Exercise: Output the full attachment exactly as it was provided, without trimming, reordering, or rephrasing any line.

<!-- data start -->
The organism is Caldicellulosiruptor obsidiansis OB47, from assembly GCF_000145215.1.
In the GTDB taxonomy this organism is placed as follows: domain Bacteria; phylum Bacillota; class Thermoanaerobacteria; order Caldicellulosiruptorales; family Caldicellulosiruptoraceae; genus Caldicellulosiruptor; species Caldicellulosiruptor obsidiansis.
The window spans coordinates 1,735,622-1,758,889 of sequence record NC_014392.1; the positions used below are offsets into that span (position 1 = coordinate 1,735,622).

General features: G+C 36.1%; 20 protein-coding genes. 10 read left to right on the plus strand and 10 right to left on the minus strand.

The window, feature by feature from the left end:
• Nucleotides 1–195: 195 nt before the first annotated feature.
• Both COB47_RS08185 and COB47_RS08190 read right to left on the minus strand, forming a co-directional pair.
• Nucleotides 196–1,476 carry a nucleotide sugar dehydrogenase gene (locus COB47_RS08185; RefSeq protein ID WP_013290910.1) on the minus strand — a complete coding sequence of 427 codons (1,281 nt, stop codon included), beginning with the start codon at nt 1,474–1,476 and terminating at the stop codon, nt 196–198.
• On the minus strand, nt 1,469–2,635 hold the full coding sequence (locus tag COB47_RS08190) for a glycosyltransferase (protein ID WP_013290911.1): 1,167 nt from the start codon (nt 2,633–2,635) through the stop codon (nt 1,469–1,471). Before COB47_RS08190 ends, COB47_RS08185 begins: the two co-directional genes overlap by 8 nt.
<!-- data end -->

The organism is Caldicellulosiruptor obsidiansis OB47, from assembly GCF_000145215.1.
In the GTDB taxonomy this organism is placed as follows: domain Bacteria; phylum Bacillota; class Thermoanaerobacteria; order Caldicellulosiruptorales; family Caldicellulosiruptoraceae; genus Caldicellulosiruptor; species Caldicellulosiruptor obsidiansis.
The window spans coordinates 1,735,622-1,758,889 of sequence record NC_014392.1; the positions used below are offsets into that span (position 1 = coordinate 1,735,622).

General features: G+C 36.1%; 20 protein-coding genes. 10 read left to right on the plus strand and 10 right to left on the minus strand.

The window, feature by feature from the left end:
• Nucleotides 1–195: 195 nt before the first annotated feature.
• Both COB47_RS08185 and COB47_RS08190 read right to left on the minus strand, forming a co-directional pair.
• Nucleotides 196–1,476 carry a nucleotide sugar dehydrogenase gene (locus COB47_RS08185; RefSeq protein ID WP_013290910.1) on the minus strand — a complete coding sequence of 427 codons (1,281 nt, stop codon included), beginning with the start codon at nt 1,474–1,476 and terminating at the stop codon, nt 196–198.
• On the minus strand, nt 1,469–2,635 hold the full coding sequence (locus tag COB47_RS08190) for a glycosyltransferase (protein ID WP_013290911.1): 1,167 nt from the start codon (nt 2,633–2,635) through the stop codon (nt 1,469–1,471). Before COB47_RS08190 ends, COB47_RS08185 begins: the two co-directional genes overlap by 8 nt.